Mary’s Memo #2230

     I couldn’t find any information about who started Better Breakfast Month. It’s logical to think it was a cereal company but I’m not sure. What I do know is that it’s been scientifically proven that academic performance is definitely improved when students start the day with a healthy breakfast.
     But students are not the only ones that should start the day with breakfast. It behooves everyone, young, old or in between, to add at least whole wheat toast, fruit juice (not a fruit drink) or fresh fruit to that morning coffee. If breakfast improves academic performance in school, it makes sense that it will make anyone better at his game, whatever it may be!
     Since we’re in such a hurry weekdays, save this Sausage Brunch Casserole for a weekend breakfast. Recipe calls for processed Swiss but other shredded cheese can be used.


6 slices white bread (I prefer Pepperidge Farm)1 pound bulk sausage1 teaspoon salad mustard1 cup shredded Swiss cheese3 slightly beaten large eggs1-1/2 cups milk (whatever kind you use)3/4 cup evaporated milk (may be fat-free)1/2 teaspoon salt or to taste1/4 teaspoon pepper or to taste1/8 teaspoon ground nutmeg1 teaspoon Worcestershire sauceFit bread into bottom of a buttered 2-quart oblong baking dish. Brown sausage; drain off excess fat. Stir in mustard. Spoon sausage mixture evenly over bread; sprinkle with cheese. Combine eggs, milk, evaporated milk, salt, pepper, nutmeg and Worcestershire sauce. Pour over cheese. Bake in 325ºF oven for 30 minutes
or until set. Recipe makes 6 servings.


     Soup is a year-round food for me but a lot of people think soup when fall sets in later this month. I was on a mission looking for something in the basement and came upon Country Cupboard Soup from the Pork Information Bureau, vintage 1995. Yes, you’re likely to find recipes in some form in every room of my house except the bathroom! It did sound good and I had everything to make it without leaving the house.


2 boneless pork loin chops, cut into small cubes (mine were 1-inch thick)1 teaspoon canola oil1 cup thinly sliced carrots1 cup thinly sliced potatoes1 envelope dry onion soup mix
2 tablespoons sugarBlack pepper to taste4 cups water(1) 28-ounce can diced tomatoes with juice1/4 teaspoon dry oreganoDash or two of Tabasco SauceHeat oil in Dutch oven and brown pork, stirring occasionally. Add remaining ingredients and bring to a boil. Reduce heat to simmer; cover and cook gently for 30 minutes. If desired, serve with cornbread. Recipe makes 6 servings.
Source: Adapted from Pork Information Bureau recipe, 1995.

     Here’s news that might settle the nerves of heavy coffee drinkers: Two new studies suggest that high coffee  consumption might be linked to reduced risks of the most aggressive form of breast cancer in women and lethal prostate cancer in men.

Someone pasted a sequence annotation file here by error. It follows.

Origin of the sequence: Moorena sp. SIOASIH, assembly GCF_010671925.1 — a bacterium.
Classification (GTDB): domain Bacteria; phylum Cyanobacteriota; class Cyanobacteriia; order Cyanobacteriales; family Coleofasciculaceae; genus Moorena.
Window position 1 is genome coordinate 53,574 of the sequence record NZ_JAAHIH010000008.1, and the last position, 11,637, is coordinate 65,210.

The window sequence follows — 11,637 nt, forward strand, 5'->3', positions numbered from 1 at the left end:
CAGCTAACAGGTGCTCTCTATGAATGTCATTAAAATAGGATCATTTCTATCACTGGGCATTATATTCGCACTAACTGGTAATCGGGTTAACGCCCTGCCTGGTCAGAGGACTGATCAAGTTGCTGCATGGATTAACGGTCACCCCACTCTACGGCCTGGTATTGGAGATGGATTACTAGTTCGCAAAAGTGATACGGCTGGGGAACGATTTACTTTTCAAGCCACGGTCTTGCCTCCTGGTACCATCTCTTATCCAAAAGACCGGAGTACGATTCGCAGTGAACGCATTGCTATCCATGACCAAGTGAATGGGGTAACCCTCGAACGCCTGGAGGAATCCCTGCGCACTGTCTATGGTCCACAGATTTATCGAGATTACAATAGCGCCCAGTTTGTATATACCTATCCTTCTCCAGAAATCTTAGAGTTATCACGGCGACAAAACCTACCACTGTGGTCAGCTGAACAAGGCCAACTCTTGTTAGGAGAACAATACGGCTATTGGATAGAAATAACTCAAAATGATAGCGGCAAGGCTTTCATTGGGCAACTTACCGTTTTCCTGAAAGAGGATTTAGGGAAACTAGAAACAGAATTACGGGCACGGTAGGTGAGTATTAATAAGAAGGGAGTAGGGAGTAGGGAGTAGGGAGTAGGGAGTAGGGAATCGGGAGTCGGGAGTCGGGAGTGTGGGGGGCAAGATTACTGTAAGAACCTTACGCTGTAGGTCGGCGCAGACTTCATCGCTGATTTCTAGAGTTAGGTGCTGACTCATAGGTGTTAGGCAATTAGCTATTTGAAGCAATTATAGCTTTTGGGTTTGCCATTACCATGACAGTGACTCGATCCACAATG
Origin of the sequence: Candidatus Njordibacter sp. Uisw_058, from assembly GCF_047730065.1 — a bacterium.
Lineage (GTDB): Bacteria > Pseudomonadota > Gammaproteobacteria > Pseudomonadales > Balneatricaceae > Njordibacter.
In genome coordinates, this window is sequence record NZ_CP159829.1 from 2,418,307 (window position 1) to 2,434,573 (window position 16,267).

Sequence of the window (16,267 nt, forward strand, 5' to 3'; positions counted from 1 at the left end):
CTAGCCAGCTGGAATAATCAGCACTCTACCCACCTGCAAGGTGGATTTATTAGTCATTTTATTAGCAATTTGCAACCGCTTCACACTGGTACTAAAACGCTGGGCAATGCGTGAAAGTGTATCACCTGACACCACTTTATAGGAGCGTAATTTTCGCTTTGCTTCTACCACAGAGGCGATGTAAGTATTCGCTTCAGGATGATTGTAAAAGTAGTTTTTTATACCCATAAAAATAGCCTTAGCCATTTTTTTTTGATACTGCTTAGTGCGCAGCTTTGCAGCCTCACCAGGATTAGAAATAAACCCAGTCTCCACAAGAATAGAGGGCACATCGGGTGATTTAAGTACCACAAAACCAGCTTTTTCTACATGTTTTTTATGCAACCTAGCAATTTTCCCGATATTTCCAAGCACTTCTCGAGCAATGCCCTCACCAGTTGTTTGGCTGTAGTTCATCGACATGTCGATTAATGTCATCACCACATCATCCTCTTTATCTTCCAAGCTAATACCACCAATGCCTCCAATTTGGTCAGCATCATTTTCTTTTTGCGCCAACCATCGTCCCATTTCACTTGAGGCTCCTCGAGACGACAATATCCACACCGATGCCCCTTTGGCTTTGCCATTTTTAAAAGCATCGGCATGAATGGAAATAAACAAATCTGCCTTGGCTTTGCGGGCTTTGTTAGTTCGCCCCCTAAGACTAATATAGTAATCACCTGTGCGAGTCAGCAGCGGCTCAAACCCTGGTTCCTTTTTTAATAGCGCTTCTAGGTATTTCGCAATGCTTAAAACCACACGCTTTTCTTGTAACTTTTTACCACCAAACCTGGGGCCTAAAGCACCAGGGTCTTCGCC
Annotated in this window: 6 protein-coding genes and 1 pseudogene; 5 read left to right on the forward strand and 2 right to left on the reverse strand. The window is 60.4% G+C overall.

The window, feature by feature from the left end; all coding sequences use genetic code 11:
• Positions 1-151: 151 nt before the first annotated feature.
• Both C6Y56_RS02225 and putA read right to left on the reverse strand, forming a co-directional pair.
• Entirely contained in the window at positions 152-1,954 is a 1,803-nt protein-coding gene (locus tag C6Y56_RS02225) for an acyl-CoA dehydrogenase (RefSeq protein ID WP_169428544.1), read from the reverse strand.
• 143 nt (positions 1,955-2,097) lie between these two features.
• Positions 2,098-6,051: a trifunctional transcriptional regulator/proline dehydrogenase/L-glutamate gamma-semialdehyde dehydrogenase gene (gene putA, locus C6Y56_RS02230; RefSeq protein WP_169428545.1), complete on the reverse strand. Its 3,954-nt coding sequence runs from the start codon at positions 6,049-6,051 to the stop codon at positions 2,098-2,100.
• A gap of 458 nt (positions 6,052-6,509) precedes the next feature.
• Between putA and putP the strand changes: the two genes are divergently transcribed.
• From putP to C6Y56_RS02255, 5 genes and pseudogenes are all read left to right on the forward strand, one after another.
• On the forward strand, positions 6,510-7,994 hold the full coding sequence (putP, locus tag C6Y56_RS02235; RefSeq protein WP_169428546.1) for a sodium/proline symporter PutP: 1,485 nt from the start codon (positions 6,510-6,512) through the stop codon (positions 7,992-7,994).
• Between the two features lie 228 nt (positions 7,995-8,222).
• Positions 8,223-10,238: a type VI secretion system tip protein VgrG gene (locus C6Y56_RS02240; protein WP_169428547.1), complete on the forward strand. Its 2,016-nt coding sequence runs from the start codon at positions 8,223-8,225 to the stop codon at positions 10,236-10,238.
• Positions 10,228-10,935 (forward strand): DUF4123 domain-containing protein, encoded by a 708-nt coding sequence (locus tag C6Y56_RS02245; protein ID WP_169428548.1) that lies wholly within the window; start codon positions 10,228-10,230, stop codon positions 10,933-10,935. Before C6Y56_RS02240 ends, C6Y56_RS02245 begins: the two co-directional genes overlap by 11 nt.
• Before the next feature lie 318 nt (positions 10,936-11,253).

Some research has hinted at a protective benefit for coffee against breast cancer, but a 2010 analysis of more than 500 studies of coffee and cancer failed to support such a conclusion. Now scientists at Sweden’s Karolinska Institute may have found an explanation: Coffee may significantly reduce the risk of only one type of breast cancer … the most aggressive. This is non-hormone responsive subtype, as opposed to the other major subtype, ER-positive hormone-responsive estrogen receptor form.
     Men who love their coffee can perk up at a new study from the Harvard School of Public Health. Kathryn M. Wilson, ScD, and colleagues looked at data on 47,911 men in the Health Professional Follow-Up Study who reported their coffee consumption every four years from 1986 to 2008. During the study period 5,035 cases of prostate cancer were reported, including 642 fatal or metastatic cases.
     Men who consumed the most coffee, six or more cups daily, had nearly a 20% lower risk of developing any form of prostate cancer. The inverse association with coffee was even stronger for aggressive prostate cancer: Men who drank the most coffee had a 60% lower risk of developing lethal prostate cancer, and even drinking one to three cups per day was associated with a 30% lower risk. Source: Tufts Health & Nutrition Letter, August 2011.

     Your risk of developing heart failure is lower if you frequently eat baked or broiled fish, but higher if you eat more fried fish, according to a study reported online May 24, 2011, in Circulation: Heart Failure, and American Heart Association journal.
     In an analysis of data from more than 84,000 postmenopausal women, those who ate the most baked/broiled fish (five or more servings per week) had a 30% lower risk of heart failure compared to women who ate less than one serving per month.
Source: Weill Cornell Medical College Women’s Nutrition Connection, August 2011. Download PDF of Memo #2230

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